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|evergladesdave on 7/7/2016 11:46am|
|Try an Everglades overnight kayak camping tour. Come kayak, explore and truly experience the REAL Everglades! You can find complete details on all of the trips at www.everglades-kayak.com. Let me know if you have any questions.|
|quincypair on 8/22/2013 8:59am|
|Our cook is getting on and standing up to cook is much easier than on one's knees. When kayak camping, we can't carry our canopy, and finally found at Piragis in Ely, Minnesota the perfect kayak tarp made in Minnesota. It's a 10 x 10, like our canopy, and weights only 1 1/2 pounds and can be set up in several ways with the center reinforced and looped for more conventional set-up with loops (better than grommets) along the sides. It comes with sealant for the seams which you have to put on yourself. Folds up in a compact bag which fits easily into the hatches. It's used on their outfitting trips into the Boundary Waters and we first saw it at the Outfitters on Apostle Islands -- they were packing the larger versions. |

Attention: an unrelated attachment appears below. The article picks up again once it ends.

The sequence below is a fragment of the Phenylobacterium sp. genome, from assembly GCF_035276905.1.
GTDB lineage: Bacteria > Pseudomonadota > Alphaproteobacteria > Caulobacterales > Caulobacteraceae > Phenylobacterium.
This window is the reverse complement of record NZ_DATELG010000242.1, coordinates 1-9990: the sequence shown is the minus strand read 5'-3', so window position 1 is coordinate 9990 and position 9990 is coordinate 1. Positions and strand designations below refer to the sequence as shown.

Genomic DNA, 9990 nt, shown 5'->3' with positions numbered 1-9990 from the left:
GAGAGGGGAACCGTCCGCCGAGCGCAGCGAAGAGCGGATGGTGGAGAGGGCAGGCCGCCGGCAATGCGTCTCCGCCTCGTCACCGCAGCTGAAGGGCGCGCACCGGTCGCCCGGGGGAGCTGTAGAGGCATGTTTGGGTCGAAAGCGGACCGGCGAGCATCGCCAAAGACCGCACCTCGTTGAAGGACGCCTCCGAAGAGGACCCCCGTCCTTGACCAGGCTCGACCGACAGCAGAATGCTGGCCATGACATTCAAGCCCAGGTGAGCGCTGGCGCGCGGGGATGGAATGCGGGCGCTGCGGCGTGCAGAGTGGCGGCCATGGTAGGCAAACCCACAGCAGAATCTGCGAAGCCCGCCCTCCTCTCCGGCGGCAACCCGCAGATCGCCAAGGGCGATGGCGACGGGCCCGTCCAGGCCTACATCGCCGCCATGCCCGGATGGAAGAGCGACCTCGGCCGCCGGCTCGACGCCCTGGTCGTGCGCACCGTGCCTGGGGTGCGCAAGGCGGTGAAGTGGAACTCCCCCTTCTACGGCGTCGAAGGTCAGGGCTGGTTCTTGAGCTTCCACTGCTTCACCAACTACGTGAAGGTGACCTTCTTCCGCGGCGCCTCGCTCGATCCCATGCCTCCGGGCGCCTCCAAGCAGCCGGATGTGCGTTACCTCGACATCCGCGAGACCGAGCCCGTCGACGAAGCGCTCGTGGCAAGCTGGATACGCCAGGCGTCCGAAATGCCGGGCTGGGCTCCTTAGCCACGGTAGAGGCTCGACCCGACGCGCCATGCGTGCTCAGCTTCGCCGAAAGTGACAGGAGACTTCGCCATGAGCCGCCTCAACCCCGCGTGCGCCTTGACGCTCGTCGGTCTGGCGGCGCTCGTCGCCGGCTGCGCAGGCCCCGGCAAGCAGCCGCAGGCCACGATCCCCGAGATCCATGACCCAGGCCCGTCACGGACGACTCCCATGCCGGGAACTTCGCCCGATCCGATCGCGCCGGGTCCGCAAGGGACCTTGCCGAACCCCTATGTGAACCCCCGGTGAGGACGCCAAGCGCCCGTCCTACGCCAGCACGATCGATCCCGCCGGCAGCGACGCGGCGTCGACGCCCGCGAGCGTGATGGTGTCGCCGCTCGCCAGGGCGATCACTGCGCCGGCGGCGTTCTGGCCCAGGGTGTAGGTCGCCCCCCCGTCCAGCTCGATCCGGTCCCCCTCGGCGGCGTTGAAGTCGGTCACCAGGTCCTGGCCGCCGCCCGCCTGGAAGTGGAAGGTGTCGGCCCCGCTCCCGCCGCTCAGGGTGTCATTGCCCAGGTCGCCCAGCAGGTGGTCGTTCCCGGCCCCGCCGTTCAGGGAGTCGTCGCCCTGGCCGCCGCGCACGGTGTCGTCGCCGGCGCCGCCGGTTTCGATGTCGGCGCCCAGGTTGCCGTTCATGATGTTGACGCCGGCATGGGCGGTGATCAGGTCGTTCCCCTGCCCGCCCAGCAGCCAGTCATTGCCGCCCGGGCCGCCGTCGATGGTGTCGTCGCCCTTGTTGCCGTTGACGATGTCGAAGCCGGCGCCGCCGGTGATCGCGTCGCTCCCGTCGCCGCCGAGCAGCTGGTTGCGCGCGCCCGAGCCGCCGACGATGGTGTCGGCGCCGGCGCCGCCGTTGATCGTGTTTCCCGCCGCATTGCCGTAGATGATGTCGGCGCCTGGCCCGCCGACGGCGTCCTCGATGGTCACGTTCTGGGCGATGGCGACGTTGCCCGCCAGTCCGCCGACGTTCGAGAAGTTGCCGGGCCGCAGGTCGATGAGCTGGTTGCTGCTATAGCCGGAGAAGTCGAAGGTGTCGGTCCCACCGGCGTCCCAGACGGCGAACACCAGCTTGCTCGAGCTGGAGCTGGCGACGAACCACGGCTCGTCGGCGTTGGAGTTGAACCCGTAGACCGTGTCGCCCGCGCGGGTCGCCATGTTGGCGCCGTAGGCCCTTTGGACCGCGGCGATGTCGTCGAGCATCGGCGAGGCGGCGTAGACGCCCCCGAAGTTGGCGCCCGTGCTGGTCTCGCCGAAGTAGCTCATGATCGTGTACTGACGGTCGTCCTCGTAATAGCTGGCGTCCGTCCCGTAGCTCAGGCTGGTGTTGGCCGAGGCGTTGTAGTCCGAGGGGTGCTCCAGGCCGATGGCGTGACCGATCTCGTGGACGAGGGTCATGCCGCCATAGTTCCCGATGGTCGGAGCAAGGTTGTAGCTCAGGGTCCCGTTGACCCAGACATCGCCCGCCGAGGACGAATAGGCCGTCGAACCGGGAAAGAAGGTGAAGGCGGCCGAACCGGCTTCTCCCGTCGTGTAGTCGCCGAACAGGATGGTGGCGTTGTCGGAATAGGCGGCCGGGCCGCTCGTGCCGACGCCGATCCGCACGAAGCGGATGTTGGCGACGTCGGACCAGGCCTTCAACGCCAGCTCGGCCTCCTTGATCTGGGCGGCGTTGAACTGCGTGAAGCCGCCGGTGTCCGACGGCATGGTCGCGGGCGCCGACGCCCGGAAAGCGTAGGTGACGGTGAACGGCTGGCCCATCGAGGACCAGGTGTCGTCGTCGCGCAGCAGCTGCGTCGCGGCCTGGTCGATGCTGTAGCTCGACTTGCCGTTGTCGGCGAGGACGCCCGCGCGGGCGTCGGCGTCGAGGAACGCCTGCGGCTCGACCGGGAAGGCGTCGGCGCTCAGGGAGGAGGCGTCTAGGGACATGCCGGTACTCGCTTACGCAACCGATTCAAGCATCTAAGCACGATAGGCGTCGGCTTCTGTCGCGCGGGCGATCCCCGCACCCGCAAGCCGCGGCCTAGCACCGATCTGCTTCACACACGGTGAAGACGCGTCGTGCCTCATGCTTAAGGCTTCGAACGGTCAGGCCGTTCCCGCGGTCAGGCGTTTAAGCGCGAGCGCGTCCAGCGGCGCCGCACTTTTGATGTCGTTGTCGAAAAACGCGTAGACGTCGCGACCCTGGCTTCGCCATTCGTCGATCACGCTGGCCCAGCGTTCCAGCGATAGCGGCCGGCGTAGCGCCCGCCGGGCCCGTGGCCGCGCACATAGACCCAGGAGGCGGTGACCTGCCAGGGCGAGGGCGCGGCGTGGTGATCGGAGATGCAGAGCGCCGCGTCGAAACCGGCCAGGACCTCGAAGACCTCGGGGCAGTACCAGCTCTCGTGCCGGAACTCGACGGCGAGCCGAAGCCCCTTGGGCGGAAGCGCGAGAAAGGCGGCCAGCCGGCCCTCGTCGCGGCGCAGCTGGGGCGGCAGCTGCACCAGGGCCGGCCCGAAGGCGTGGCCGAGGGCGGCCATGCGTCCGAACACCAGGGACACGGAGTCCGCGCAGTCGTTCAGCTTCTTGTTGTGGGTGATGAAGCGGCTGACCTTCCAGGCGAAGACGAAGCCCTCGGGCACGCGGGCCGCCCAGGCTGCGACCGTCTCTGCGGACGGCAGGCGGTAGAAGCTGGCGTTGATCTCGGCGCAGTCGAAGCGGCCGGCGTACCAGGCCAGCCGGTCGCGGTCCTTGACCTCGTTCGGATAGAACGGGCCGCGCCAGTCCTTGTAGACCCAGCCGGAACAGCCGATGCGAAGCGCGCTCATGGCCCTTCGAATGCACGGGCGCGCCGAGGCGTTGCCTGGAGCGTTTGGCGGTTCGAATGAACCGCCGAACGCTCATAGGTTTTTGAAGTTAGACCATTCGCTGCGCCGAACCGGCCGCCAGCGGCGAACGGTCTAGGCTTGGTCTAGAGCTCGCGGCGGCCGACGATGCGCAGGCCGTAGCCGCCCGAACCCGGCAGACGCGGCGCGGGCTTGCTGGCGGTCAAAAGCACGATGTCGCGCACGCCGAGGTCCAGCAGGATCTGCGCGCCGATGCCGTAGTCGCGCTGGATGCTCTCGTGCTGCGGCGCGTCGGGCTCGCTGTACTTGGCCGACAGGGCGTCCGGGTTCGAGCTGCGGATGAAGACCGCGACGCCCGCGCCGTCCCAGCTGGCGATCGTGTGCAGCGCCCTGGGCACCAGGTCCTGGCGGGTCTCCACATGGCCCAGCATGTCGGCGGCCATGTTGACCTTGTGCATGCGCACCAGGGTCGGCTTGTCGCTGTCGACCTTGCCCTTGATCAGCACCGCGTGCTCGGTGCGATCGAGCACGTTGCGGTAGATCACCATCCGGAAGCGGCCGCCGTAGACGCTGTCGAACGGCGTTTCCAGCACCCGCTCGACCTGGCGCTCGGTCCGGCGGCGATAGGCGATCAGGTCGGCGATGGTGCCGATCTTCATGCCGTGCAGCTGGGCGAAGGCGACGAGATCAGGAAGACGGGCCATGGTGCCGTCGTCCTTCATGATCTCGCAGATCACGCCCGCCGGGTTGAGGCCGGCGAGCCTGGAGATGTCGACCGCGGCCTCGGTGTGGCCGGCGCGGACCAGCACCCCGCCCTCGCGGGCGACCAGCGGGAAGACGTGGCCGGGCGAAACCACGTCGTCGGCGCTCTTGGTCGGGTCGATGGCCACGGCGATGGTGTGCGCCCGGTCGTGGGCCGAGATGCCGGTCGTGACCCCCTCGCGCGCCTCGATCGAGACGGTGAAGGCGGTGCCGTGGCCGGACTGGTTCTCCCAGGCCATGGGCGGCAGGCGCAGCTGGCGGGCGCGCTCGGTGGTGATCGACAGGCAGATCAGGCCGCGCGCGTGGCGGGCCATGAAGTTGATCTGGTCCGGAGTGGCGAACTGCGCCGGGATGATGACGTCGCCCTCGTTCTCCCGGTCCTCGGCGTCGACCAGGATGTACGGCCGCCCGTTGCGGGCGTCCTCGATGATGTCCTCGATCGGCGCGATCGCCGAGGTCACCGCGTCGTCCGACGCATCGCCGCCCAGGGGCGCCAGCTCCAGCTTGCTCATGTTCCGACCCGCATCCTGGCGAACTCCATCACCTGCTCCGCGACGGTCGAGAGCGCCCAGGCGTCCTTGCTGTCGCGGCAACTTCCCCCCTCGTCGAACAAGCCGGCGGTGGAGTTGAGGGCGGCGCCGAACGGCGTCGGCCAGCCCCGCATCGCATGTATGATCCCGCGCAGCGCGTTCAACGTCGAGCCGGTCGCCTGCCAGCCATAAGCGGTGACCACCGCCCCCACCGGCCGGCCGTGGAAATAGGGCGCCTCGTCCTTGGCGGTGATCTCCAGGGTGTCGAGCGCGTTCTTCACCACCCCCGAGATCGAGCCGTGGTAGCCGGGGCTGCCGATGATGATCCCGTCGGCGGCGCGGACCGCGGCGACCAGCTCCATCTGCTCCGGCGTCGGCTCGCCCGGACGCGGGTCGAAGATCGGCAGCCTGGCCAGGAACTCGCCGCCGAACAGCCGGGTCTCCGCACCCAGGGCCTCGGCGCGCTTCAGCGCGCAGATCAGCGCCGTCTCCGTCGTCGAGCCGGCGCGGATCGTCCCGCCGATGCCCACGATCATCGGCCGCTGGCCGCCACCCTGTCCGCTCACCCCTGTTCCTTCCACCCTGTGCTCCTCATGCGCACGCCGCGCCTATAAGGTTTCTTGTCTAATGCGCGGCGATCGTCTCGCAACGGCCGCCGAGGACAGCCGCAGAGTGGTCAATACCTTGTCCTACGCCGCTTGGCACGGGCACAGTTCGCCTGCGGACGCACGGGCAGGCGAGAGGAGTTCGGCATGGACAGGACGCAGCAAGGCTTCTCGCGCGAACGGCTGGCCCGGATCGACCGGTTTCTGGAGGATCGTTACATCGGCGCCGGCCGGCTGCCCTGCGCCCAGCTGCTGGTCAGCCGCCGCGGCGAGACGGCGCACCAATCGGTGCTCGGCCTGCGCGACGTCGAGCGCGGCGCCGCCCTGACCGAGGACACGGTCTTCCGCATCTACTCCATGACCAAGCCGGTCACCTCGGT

We had been planning to make an escalating tent pole in varying diameters to fit into each other in the eventuality we found a lightweight tarp. That was before we hit Piragis -- they have a nesting pole 8 inches long which was just the ticket. Why don't we use our paddles? You can't stick one end of the paddle into the ground for more support and we don't want to chance breaking the paddle in a strong wind. www.piragis.com for catalog.
|quincypair on 3/26/2013 5:23am|